Must of (must’ve)

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| Grammarist

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| Eggcorns

The usually nonsensical phrase must of comes from a mishearing of must’ve, the contraction of must have.

The error is surprisingly common and appears even in edited writing—for example:

[A] far cry from the days the journey must of taken in Harry Carter’s time. [Guardian]

One has to wonder how many drinks this man must of had to try and flirt with the wife of a 7-foot, heavily built monster of a man. [Los Angeles Times]

Kendall must of used his time wisely as his under-3 ERA is a vast improvement over the 12.46 ERA he had in the Gulf Coast League. [Bluefield Daily Telegraph]

Though these examples come from publications that are both online and in print, the error seems particularly common in web writing.

In rare instance, must of can make sense—for example:

Policy on Zimbabwe must of necessity be subservient to this greater goal. [The Age]

But most of the time, must of is just a misspelling of must’ve.

3 thoughts on “Must of (must’ve)”

  1. Why then, does my spellchexk consider must’ve wrong… I’m using OpenOffice to write, and I think it might just be an error with their software…. THANK YOU for verifying this for me :)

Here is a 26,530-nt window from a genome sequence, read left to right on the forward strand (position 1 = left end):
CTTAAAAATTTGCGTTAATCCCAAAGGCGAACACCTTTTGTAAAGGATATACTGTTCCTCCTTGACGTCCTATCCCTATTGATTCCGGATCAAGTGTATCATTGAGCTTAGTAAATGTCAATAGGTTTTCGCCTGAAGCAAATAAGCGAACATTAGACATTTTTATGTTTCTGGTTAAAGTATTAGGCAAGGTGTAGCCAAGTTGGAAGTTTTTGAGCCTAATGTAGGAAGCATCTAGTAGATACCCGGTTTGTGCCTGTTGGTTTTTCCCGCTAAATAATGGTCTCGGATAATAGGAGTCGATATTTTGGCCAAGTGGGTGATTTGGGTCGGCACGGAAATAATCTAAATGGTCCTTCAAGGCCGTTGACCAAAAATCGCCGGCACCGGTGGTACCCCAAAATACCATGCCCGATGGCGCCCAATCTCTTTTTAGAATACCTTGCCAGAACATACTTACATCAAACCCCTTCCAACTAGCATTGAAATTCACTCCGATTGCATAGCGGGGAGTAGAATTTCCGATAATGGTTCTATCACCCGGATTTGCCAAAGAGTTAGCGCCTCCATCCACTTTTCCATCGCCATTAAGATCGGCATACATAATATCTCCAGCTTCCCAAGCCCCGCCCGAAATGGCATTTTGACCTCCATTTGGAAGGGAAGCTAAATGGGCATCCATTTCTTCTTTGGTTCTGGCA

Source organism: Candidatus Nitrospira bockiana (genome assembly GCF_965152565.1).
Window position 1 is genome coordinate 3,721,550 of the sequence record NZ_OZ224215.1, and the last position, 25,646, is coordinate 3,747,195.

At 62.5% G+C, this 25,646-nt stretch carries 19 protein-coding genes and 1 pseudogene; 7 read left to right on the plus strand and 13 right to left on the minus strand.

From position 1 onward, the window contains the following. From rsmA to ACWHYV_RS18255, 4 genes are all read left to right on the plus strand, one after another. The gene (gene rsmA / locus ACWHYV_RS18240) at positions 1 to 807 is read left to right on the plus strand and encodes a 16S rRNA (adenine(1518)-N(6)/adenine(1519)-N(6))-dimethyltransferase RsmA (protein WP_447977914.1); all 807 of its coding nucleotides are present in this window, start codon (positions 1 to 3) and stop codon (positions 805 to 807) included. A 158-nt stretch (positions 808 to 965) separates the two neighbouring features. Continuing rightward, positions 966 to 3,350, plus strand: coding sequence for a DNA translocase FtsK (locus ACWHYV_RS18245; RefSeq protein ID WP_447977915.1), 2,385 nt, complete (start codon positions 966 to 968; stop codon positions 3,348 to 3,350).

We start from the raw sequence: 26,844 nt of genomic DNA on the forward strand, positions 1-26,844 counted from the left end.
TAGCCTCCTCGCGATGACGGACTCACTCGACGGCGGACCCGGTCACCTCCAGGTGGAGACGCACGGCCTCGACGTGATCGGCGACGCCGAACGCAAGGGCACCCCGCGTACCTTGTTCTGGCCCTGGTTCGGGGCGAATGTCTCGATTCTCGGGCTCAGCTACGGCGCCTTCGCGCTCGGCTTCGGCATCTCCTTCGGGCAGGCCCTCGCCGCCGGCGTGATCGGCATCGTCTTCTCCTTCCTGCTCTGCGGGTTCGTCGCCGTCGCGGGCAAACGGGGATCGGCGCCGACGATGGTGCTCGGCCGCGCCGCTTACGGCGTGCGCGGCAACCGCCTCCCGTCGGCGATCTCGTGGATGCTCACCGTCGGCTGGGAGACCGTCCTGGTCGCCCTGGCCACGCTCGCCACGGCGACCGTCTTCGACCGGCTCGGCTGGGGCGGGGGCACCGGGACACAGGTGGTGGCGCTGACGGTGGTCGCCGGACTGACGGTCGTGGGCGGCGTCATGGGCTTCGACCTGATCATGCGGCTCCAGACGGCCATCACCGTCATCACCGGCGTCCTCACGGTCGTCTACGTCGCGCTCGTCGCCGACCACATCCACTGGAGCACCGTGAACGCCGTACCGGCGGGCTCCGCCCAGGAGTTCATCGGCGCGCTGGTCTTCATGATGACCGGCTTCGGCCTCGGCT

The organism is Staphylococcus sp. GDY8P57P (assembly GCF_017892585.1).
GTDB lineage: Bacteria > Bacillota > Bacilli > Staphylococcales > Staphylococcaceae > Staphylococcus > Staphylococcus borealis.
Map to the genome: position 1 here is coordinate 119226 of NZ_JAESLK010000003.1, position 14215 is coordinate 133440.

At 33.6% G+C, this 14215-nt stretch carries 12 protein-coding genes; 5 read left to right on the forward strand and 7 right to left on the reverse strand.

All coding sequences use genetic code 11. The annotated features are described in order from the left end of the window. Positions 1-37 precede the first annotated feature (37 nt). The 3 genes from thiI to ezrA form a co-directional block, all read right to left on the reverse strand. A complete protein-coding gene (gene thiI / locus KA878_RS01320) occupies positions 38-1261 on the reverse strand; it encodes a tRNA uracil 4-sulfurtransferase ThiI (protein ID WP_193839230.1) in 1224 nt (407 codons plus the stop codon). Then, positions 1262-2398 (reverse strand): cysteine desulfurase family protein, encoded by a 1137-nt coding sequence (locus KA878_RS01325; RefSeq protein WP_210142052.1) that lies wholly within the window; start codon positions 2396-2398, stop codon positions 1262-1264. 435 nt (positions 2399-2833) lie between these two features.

• Spell checkers do not include every word in the dictionary, which is why they (typically) have a function: “add to dictionary.” Even though I knew “must’ve” was a correct spelling, my Chrome built-in checker gave me the red squiggly, so I right clicked it and went to “search Google for…” and verified it, which led me to this discussion.

    • OpenOffice is dumb as balls then. XD
      It’s a shame people don’t remember basic stuff they learned in elementary school….and obviously had to continue to use throughout middle school AND high school. X____X


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